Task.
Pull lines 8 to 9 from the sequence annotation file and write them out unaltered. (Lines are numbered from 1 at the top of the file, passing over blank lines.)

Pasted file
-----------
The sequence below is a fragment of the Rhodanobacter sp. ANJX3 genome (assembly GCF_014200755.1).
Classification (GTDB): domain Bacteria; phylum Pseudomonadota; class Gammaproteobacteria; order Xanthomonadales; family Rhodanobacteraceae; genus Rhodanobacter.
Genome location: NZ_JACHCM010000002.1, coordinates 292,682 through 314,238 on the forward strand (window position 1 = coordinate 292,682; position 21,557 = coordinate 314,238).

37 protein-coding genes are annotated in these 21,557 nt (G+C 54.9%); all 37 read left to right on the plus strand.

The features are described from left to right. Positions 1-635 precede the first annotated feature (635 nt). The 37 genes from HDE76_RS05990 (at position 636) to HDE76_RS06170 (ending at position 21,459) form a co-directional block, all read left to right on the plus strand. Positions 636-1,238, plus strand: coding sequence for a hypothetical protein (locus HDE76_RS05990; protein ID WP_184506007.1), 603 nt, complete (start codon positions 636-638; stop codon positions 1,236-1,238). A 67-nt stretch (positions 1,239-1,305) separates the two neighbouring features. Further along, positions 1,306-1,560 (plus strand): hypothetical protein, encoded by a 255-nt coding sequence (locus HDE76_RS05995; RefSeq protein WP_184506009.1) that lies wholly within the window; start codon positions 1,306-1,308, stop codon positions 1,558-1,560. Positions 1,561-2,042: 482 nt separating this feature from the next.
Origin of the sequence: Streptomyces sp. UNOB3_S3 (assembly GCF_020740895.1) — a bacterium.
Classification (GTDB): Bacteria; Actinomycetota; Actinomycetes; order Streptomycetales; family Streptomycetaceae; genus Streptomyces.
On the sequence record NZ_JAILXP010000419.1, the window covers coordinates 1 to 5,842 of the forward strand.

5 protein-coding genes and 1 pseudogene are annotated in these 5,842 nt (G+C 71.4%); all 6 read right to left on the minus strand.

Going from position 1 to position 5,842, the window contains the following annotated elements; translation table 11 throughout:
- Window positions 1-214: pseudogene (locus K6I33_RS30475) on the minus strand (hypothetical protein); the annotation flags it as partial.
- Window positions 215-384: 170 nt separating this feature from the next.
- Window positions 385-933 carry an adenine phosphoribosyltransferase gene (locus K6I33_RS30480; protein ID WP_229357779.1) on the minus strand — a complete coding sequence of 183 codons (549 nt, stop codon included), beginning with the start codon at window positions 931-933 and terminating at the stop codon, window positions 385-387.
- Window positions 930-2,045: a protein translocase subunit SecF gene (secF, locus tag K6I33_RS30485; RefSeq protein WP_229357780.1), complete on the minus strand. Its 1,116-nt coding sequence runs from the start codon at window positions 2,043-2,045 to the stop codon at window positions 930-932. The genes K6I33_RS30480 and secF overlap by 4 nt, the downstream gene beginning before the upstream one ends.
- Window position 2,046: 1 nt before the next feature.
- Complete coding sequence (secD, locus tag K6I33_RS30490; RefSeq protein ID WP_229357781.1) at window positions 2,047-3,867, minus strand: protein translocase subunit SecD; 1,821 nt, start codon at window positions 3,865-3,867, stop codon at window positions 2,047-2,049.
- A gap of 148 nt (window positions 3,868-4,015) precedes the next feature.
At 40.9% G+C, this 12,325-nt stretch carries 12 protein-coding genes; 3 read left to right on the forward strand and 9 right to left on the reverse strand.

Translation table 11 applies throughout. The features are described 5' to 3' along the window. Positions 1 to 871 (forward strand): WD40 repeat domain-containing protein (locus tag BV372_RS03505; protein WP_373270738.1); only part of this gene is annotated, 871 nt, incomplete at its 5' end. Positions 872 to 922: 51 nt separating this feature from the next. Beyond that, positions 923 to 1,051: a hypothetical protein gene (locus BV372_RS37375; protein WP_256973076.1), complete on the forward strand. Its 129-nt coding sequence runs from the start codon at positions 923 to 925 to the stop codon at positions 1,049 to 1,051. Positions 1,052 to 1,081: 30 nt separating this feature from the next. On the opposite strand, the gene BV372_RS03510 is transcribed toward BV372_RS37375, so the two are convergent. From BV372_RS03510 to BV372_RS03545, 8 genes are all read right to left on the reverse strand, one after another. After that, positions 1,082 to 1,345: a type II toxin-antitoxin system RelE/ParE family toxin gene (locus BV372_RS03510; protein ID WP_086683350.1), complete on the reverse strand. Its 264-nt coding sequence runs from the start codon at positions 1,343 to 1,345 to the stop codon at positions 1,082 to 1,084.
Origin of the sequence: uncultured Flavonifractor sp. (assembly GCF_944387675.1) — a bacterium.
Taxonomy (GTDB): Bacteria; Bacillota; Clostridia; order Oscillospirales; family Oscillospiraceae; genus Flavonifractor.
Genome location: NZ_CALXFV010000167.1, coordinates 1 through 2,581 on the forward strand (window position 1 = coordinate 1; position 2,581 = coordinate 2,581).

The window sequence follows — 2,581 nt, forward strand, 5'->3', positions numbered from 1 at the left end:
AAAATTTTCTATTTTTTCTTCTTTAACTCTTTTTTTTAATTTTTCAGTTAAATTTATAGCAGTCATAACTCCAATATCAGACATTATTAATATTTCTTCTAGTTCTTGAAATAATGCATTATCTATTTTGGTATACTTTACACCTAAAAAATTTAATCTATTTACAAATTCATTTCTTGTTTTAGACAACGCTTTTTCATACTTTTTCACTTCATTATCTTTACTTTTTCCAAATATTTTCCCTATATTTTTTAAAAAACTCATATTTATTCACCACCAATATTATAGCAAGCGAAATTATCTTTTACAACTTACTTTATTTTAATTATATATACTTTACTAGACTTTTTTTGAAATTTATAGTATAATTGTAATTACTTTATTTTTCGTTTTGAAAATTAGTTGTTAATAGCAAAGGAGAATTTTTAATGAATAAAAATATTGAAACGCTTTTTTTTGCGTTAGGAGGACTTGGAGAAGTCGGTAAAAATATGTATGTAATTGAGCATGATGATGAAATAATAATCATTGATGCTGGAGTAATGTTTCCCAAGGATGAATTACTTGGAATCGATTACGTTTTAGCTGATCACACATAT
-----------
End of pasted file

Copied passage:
On the sequence record NZ_JAILXP010000419.1, the window covers coordinates 1 to 5,842 of the forward strand.

5 protein-coding genes and 1 pseudogene are annotated in these 5,842 nt (G+C 71.4%); all 6 read right to left on the minus strand.